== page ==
We've all seen how Hurricane Sandy wrecked homes and neighborhoods, but now another casualty has recently come to light - hundreds of precious works of art. The Noguchi Museum in Long Island City, Queens is facing the aftermath of the storm by surveying the damage to some of its most beloved pieces of art by Isamu Noguchi. The historic sculptures were waterlogged after the hurricane flooded the museum’s storage area.
The late Japanese American artist’s legacy is on permanent view at the Queens museum, where many of the works were installed by the artist himself. Along with its famous Socrates sculpture garden, the museum’s floor showcases 360 original Noguchi works, which are luckily still intact.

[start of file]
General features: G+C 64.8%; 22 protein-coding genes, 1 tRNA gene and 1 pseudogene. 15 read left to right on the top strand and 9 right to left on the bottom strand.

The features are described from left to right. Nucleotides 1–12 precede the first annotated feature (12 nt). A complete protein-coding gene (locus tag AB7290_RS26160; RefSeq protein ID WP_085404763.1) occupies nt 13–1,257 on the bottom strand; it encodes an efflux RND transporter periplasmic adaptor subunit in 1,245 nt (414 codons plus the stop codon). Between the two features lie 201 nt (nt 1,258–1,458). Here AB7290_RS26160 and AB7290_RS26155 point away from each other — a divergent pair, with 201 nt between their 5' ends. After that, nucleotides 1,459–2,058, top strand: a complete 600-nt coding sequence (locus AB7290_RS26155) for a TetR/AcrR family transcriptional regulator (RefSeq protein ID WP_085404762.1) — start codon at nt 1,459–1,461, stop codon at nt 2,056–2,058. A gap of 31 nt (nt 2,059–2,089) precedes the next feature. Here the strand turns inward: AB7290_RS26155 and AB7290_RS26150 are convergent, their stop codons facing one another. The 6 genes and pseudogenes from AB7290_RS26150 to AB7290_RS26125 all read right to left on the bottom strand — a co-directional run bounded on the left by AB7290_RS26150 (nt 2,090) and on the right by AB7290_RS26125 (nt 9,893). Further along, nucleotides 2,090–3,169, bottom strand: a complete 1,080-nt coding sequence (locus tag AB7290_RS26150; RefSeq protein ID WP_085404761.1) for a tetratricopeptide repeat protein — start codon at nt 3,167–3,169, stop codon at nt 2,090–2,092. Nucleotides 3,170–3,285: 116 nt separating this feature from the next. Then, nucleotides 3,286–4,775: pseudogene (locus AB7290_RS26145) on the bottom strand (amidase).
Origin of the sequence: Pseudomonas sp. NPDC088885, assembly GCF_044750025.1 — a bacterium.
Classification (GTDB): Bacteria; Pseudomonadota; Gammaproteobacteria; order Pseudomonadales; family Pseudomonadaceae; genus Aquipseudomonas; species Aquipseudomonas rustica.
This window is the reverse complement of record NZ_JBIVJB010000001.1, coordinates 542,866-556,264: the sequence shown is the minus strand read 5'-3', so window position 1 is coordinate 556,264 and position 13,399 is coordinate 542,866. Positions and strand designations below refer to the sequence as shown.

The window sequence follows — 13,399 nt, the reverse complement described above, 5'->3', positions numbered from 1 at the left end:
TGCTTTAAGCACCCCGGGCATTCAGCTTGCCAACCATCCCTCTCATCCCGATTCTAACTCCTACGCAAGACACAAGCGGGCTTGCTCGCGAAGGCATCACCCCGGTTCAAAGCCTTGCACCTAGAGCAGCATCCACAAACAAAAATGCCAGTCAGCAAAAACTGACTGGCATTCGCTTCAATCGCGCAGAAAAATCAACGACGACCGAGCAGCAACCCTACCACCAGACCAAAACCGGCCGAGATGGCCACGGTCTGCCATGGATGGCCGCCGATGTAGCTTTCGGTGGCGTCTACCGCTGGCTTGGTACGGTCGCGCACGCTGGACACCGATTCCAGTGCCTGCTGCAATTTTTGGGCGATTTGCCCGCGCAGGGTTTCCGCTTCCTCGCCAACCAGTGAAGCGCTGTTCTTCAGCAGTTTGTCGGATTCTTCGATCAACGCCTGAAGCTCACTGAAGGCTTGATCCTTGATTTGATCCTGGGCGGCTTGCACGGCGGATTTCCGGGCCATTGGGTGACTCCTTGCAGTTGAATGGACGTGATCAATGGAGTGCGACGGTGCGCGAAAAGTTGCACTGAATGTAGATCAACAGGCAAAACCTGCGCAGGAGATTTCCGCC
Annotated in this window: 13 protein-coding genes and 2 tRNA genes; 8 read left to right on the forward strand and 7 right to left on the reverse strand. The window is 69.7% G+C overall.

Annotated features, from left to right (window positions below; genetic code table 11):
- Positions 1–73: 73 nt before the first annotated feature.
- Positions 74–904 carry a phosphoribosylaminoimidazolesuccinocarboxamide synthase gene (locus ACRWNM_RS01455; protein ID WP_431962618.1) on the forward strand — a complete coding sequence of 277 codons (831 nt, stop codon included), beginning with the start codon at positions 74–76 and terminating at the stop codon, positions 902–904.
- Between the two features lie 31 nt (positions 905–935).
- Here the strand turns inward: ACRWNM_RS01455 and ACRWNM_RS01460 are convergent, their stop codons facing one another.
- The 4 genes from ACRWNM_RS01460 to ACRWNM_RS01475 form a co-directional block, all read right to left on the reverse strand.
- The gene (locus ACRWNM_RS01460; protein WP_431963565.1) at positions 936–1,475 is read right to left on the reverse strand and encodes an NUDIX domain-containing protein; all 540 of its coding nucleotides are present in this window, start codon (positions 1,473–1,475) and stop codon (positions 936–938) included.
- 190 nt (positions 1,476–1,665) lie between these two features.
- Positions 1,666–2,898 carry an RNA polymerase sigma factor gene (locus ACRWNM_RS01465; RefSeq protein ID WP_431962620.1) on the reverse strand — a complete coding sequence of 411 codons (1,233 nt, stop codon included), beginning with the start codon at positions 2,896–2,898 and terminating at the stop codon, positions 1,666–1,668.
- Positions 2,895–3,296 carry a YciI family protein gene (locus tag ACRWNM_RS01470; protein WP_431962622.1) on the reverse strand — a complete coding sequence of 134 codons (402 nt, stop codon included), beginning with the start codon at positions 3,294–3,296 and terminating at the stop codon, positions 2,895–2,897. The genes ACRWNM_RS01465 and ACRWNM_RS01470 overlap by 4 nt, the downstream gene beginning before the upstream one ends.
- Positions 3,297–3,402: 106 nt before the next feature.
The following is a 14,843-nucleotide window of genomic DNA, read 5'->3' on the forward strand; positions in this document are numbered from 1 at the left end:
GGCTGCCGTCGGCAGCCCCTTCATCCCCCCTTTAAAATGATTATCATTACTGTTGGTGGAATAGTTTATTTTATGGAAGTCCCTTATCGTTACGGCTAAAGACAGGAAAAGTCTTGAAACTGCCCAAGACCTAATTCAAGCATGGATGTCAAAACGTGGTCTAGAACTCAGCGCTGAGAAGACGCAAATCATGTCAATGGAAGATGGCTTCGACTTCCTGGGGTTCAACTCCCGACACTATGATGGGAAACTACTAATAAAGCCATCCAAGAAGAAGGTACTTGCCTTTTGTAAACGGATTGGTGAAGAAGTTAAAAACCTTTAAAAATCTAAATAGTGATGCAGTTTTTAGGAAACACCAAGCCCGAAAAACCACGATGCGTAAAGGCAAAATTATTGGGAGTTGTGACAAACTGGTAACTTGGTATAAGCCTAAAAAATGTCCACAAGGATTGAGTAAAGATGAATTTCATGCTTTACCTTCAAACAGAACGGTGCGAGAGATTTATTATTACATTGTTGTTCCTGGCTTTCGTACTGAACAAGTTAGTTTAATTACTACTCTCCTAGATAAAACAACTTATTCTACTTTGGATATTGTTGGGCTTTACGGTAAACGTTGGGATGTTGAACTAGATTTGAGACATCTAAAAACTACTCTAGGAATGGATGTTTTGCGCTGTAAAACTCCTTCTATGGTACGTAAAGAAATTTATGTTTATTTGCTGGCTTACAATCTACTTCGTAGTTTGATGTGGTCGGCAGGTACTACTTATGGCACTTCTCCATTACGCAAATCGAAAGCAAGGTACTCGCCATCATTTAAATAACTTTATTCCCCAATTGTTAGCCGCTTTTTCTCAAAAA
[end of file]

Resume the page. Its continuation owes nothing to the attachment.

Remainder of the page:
But the pieces of the collection that were placed in storage weren’t as lucky. Located in the basement of the museum, the area was flooded by East River waters at the height of the storm, where the flooding remained stagnant, damaging countless pieces. Thankfully, museum staff have said that although many works are damaged, they are not beyond repair, with a majority of the work fixable with a good cleaning.
The entire area around the museum was flooded after Hurricane Sandy, including the adjacent Socrates Sculpture Park, which sits right on the waters edge. The park reopened last week, and The Noguchi Museum plans to reopen to the public within the next two weeks.
Via DNA Info